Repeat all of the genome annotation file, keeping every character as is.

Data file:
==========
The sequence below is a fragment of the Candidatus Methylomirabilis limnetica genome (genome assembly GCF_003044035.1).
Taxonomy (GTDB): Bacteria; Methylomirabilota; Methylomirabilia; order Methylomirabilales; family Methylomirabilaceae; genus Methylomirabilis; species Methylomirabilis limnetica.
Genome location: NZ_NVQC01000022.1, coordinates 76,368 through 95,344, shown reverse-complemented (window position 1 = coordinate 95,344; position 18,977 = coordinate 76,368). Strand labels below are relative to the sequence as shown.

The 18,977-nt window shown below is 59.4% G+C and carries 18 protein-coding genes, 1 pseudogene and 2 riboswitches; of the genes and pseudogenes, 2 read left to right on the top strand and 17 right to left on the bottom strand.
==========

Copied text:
The sequence below is a fragment of the Candidatus Methylomirabilis limnetica genome (genome assembly GCF_003044035.1).
Taxonomy (GTDB): Bacteria; Methylomirabilota; Methylomirabilia; order Methylomirabilales; family Methylomirabilaceae; genus Methylomirabilis; species Methylomirabilis limnetica.
Genome location: NZ_NVQC01000022.1, coordinates 76,368 through 95,344, shown reverse-complemented (window position 1 = coordinate 95,344; position 18,977 = coordinate 76,368). Strand labels below are relative to the sequence as shown.

The 18,977-nt window shown below is 59.4% G+C and carries 18 protein-coding genes, 1 pseudogene and 2 riboswitches; of the genes and pseudogenes, 2 read left to right on the top strand and 17 right to left on the bottom strand.